Even non-soccer fans were shocked by the sudden, tragic death of Robert Enke, the goalkeeper for Germany's national team, who committed suicide by leaping in front of an express train near the city of Hannover on Tuesday night. The nation practically came to a standstill on Wednesday German TV carried nonstop coverage of Enke's death, and hundreds of fans converged on the soccer stadium in Hannover to sign a condolence book and light candles and place flowers at the gates.
It wasn't just the suddenness of Enke's suicide that gripped Germany, but the surprise that a player seemingly on top of his game with an adopted infant daughter could have struggled so massively and so privately with depression. Teresa Enke, the goaltender's widow, broke down at a news conference on Wednesday as she explained how her husband had tried to conceal his depression from the media out of fear that their 8-month-old daughter, Leila, would be taken away if it became public. "I tried to be there for him, to give him hope," she said. "I drove to training with him to help him get through his depression, but he didn't want to accept help anymore."
Police said Enke's car was found parked near the tracks and that it was unlocked. The 32-year-old left a suicide note in which he apologized to his loved ones and fans for hiding the full scale of his depression. On the outside, Enke was the rising star of German soccer, in line to be the national team's starting goalkeeper at next year's World Cup in South Africa. He had played eight games for Germany since taking over for Jens Lehmann in goal after the European Championships last year. In his club career, he played in more than 190 Bundesliga games for the teams Borussia Moenchengladbach and Hannover 96 over a nine-year span.
"I'm stunned. I don't know what to say," Michael Ballack, the German team captain, told the tabloid Bild on Wednesday. Oliver Bierhoff, the team manager, broke down in tears as he told reporters that even Enke's teammates didn't know about his depression. "I feel completely empty," said Joachim Loew, the team's coach. "He was a great guy. He had incredible respect for others. We will miss him, as a top-class sportsman and an extraordinary man."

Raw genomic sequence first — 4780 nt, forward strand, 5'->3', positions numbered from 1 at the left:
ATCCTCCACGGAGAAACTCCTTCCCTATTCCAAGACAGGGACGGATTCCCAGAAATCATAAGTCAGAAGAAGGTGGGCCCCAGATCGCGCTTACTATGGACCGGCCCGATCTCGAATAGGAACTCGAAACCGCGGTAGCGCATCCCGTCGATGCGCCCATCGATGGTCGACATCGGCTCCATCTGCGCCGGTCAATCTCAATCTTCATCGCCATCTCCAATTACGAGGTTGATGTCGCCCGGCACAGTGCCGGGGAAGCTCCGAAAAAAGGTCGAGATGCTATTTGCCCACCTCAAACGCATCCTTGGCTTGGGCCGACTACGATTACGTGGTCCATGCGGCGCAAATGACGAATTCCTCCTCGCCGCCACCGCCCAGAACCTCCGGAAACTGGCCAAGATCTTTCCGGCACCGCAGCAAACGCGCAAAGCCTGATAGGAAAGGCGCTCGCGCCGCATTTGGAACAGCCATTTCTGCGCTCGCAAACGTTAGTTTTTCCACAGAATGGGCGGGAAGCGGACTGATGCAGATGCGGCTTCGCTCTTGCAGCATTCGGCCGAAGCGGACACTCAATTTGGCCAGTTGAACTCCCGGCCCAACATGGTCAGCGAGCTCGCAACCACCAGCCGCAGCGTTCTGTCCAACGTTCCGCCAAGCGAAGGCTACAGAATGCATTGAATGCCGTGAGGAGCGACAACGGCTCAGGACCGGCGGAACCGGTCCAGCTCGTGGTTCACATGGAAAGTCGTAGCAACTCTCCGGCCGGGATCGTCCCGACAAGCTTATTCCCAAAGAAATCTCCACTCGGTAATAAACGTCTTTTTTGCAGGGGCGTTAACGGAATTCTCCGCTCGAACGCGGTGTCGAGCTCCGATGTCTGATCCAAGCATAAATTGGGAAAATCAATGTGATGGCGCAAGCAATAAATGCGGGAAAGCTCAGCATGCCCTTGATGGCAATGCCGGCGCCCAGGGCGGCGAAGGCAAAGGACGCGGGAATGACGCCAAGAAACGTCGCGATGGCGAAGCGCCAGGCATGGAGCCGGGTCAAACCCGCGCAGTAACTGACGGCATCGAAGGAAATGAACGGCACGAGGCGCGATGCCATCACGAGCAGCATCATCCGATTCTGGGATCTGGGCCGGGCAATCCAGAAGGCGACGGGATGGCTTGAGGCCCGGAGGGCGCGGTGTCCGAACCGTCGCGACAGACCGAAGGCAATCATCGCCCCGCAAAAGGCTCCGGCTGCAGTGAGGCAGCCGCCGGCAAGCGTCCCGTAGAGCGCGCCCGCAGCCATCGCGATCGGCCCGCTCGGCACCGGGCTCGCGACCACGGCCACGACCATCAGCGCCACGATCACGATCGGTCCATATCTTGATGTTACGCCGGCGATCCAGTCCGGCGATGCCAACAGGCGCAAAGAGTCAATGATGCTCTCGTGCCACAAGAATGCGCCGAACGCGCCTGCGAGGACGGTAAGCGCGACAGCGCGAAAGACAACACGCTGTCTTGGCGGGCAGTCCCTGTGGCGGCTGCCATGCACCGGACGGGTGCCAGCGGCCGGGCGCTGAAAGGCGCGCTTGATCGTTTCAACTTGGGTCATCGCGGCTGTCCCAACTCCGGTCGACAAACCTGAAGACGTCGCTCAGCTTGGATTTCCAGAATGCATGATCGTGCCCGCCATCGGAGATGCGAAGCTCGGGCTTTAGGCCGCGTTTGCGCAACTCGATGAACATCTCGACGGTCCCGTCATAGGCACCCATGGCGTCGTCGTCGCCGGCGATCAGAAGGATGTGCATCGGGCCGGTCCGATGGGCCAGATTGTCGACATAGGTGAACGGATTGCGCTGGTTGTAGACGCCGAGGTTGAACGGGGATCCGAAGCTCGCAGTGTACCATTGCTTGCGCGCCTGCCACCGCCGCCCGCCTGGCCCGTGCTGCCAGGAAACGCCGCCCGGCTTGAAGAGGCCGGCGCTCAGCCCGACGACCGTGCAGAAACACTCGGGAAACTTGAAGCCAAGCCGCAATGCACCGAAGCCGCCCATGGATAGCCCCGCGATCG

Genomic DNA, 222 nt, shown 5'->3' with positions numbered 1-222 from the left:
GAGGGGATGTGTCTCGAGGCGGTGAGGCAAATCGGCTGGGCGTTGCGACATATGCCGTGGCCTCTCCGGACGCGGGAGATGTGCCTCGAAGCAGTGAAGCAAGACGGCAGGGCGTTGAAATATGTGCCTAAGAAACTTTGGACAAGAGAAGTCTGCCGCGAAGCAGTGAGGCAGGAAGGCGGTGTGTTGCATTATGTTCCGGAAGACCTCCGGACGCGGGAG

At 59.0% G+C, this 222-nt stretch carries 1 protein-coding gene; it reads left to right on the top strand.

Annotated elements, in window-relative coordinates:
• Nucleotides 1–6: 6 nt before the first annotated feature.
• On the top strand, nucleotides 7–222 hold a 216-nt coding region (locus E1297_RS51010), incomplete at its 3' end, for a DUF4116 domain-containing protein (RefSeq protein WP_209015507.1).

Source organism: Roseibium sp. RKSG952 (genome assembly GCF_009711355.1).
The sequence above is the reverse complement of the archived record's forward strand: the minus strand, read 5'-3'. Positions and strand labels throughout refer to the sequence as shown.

Although Enke kept his depression a secret, Germany did get glimpses of an earlier tragedy that enveloped the goalkeeper's family. Three years ago, the couple's 2-year-old biological daughter, Lara, died of a rare heart condition. "I thought the death of Lara brought us closer together. We both thought we could achieve everything," Teresa Enke said, fighting back tears. She said that although her husband had been receiving treatment for his depression since 2003, he found solace in soccer. "Football was everything, it was his life," she said. But in an ironic way, it may have been his love for the game that ended up hurting him the most. Enke was fearful that news of his depression would also end his career, his wife said. "He was terrified of losing his sport," she said. "It is crazy because now it is coming out anyway. We thought we could do everything and we could do it with love, but you can't always do it."
Enke's doctor, Valentin Markser, said the player contracted a bacterial intestinal infection in October that forced him to sit out a number of games. Despite the fact the infection brought on more bouts of depression, Markser said Enke refused to go to a clinic for treatment. "Despite daily treatment for months, we didn't succeed in preventing his suicide," he said.
It seems few people knew how badly he was suffering. In an interview with the German soccer magazine 11 Freunde, however, Enke did give a hint of just how much he was holding back: "When speaking with the press, I always have two opinions. My personal feelings, and those which I serve to the public."